He tells us that witnessing means sharing our spiritual experiences with others
-- both by the lives that we live and by the words that we speak.
John wrote this letter to share Christ with us.
As you read it, you discover that John had in mind five purposes for sharing.
1. That we may have fellowship. (1 John 1:3)
The word, "fellowship," is an important word in the vocabulary of a Christian.
It simply means, "to have in common."
As sinners, men have nothing in common with God.
But God in His grace sent Christ to have something in common with men.
Christ took upon Himself a human body and became a man.
Then He went to the cross and took upon His body the sins of the world. (1 Peter 2:24)
Because He paid the price for our sins, the way is open for God to forgive us
and receive us into His family.
When we trust Christ, we become "partakers of the divine nature." (2 Peter 1:4)
The term translated, "partakers," in Peter's epistle is from the same Greek root
as the term translated, "fellowship," in 1 John 3:3.
What a thrilling miracle!
Jesus took upon him Himself the nature of man that by faith we may receive
the very nature of God.
So, the life that is real helps to solve the basic problem of loneliness,
for Christians have genuine fellowship with God and with one another.
Jesus promised, "Lo, I am with you alway." (Matthew 28:20)
In his letter, John explains the secret of fellowship with God and with other Christians.
This is the first purpose that John mentions for the writing of his letter
-- the sharing of his experiences of eternal life.
2. That we may have joy. (1 John 1:4)
Fellowship is Christ's answer to the loneliness of life.
Joy is His answer to the emptiness, the hollowness of life.
John, in his epistle, uses the word, "joy," only once, but the idea of joy
runs through the entire letter.
Joy is not something that we manufacture for ourselves.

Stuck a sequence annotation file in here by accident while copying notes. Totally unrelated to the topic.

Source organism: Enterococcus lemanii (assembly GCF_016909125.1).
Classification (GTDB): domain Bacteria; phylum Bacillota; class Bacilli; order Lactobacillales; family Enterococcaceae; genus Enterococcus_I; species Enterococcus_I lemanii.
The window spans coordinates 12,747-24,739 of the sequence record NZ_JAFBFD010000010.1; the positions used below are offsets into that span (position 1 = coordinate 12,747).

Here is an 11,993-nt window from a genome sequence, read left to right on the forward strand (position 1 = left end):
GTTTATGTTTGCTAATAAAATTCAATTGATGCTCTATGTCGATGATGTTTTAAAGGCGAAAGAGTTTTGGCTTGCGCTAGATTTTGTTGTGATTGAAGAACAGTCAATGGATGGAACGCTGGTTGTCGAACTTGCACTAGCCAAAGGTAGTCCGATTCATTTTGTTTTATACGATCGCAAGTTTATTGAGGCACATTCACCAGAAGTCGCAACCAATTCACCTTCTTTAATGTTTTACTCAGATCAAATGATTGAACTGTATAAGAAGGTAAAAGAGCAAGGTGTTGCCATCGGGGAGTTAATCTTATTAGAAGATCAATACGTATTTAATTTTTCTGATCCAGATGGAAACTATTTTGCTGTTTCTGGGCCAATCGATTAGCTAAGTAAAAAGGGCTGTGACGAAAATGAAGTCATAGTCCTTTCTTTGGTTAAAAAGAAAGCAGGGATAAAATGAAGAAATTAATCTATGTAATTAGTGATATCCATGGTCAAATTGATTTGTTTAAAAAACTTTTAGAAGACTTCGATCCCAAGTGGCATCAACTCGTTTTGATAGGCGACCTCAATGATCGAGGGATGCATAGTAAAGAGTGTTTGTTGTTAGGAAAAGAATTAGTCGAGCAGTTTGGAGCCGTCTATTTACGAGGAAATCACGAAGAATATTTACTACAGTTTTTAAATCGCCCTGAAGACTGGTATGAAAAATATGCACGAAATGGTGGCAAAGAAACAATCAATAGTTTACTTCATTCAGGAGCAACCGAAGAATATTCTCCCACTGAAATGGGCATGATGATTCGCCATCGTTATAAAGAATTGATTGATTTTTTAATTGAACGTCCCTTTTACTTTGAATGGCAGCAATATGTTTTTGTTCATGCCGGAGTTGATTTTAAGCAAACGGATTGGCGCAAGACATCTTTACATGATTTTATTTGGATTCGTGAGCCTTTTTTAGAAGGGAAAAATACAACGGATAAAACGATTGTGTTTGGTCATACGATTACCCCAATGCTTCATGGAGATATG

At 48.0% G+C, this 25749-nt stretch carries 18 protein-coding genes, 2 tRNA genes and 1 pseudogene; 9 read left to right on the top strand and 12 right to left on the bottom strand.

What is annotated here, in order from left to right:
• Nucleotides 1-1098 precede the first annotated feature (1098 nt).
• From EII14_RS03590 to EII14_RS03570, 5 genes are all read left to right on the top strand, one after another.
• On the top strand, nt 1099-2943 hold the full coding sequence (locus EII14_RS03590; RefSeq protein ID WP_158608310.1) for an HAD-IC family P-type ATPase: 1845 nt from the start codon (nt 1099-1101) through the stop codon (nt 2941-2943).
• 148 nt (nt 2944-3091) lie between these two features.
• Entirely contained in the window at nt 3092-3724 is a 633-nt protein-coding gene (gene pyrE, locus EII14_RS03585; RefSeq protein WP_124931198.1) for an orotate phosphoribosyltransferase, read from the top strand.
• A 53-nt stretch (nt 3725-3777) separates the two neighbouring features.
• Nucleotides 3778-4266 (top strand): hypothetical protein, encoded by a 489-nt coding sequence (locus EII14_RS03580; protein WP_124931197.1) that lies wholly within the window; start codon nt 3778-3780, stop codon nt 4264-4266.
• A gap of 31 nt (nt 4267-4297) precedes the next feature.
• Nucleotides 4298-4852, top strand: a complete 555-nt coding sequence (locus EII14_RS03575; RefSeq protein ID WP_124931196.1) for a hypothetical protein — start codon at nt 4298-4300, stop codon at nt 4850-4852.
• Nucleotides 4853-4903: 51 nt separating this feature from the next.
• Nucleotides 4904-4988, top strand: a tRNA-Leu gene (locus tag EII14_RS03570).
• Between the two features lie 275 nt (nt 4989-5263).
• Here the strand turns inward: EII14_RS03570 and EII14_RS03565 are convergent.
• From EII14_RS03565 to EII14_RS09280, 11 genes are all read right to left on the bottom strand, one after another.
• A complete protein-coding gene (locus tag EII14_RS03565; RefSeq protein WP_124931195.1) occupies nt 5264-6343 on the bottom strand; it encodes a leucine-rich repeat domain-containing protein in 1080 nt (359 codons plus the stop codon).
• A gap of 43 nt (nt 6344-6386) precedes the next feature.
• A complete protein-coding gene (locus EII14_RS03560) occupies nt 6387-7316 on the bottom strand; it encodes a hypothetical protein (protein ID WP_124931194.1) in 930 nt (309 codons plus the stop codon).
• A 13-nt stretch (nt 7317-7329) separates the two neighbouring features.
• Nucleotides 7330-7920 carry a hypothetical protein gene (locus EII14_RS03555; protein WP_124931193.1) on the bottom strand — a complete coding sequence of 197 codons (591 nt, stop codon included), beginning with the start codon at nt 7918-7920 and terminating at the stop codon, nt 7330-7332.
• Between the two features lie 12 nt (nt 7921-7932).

Joy is a wonderful by-product of our fellowship with God.
Basically, sin is the cause of the unhappiness that overwhelms our world today.
Sin promises joy, but it always produces sorrow.
The pleasures of sin are temporary -- they are only for a season. (Hebrews 11:25)
God's pleasures last eternally -- they are forevermore. (Psalm 16:11)
John writes, "Faith in Jesus Christ gives you a joy that can never be duplicated by the world.
I have experienced that joy myself, and I want to share it with you."
3. That we may not sin. (1 John 2:1)
John faces the problem of sin squarely (3:4-9) and announces the only answer
for our sins is the Person and work of Jesus Christ.
Christ not only died for us and took the penalty for our sins, but rose from the dead
in order to intercede for us at the throne of God:
"If any man sin, we have an advocate with the Father, Jesus Christ the righteous." (2:1)
Christ is our Representative.
He defends us at the Father's throne.
Satan is the accuser of the brethren (Revelation 12:10; Zachariah 3), but Christ is our Advocate.
He pleads on our behalf!
Continuing to give us forgiveness, in response to His prayers, is God's answer to our sinfulness.
An interested woman in becoming a Christian said to a pastor: